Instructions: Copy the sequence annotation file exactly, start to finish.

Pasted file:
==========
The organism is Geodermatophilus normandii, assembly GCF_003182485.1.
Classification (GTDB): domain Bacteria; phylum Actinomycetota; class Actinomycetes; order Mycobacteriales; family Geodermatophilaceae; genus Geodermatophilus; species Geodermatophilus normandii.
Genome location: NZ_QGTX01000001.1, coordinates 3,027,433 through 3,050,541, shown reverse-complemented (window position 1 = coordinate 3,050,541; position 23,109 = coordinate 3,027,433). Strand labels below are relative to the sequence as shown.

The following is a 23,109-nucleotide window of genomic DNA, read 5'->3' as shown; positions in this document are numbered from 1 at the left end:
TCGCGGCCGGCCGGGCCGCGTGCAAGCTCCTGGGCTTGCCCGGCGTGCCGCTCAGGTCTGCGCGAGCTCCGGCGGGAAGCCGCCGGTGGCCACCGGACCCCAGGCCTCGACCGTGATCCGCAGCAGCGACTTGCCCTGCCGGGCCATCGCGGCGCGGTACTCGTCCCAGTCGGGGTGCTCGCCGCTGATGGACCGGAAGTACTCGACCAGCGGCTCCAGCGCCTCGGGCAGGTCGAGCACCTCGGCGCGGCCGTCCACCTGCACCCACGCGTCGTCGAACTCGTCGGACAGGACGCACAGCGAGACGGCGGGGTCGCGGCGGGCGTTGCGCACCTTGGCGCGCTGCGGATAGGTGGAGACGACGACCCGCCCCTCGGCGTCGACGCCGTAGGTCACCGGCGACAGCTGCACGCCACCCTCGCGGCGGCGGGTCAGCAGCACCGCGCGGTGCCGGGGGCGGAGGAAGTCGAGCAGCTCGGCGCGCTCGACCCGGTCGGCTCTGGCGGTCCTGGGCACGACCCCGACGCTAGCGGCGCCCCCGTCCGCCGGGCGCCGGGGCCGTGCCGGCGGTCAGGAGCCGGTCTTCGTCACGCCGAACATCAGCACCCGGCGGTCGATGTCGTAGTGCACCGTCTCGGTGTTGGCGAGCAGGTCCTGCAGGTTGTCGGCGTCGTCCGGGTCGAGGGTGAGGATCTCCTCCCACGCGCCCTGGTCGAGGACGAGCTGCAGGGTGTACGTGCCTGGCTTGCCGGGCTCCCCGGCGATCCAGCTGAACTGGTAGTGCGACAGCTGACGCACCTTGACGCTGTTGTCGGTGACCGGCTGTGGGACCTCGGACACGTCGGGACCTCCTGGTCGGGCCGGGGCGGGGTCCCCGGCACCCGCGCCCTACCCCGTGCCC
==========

The organism is Geodermatophilus normandii, assembly GCF_003182485.1.
Classification (GTDB): domain Bacteria; phylum Actinomycetota; class Actinomycetes; order Mycobacteriales; family Geodermatophilaceae; genus Geodermatophilus; species Geodermatophilus normandii.
Genome location: NZ_QGTX01000001.1, coordinates 3,027,433 through 3,050,541, shown reverse-complemented (window position 1 = coordinate 3,050,541; position 23,109 = coordinate 3,027,433). Strand labels below are relative to the sequence as shown.

The following is a 23,109-nucleotide window of genomic DNA, read 5'->3' as shown; positions in this document are numbered from 1 at the left end:
TCGCGGCCGGCCGGGCCGCGTGCAAGCTCCTGGGCTTGCCCGGCGTGCCGCTCAGGTCTGCGCGAGCTCCGGCGGGAAGCCGCCGGTGGCCACCGGACCCCAGGCCTCGACCGTGATCCGCAGCAGCGACTTGCCCTGCCGGGCCATCGCGGCGCGGTACTCGTCCCAGTCGGGGTGCTCGCCGCTGATGGACCGGAAGTACTCGACCAGCGGCTCCAGCGCCTCGGGCAGGTCGAGCACCTCGGCGCGGCCGTCCACCTGCACCCACGCGTCGTCGAACTCGTCGGACAGGACGCACAGCGAGACGGCGGGGTCGCGGCGGGCGTTGCGCACCTTGGCGCGCTGCGGATAGGTGGAGACGACGACCCGCCCCTCGGCGTCGACGCCGTAGGTCACCGGCGACAGCTGCACGCCACCCTCGCGGCGGCGGGTCAGCAGCACCGCGCGGTGCCGGGGGCGGAGGAAGTCGAGCAGCTCGGCGCGCTCGACCCGGTCGGCTCTGGCGGTCCTGGGCACGACCCCGACGCTAGCGGCGCCCCCGTCCGCCGGGCGCCGGGGCCGTGCCGGCGGTCAGGAGCCGGTCTTCGTCACGCCGAACATCAGCACCCGGCGGTCGATGTCGTAGTGCACCGTCTCGGTGTTGGCGAGCAGGTCCTGCAGGTTGTCGGCGTCGTCCGGGTCGAGGGTGAGGATCTCCTCCCACGCGCCCTGGTCGAGGACGAGCTGCAGGGTGTACGTGCCTGGCTTGCCGGGCTCCCCGGCGATCCAGCTGAACTGGTAGTGCGACAGCTGACGCACCTTGACGCTGTTGTCGGTGACCGGCTGTGGGACCTCGGACACGTCGGGACCTCCTGGTCGGGCCGGGGCGGGGTCCCCGGCACCCGCGCCCTACCCCGTGCCC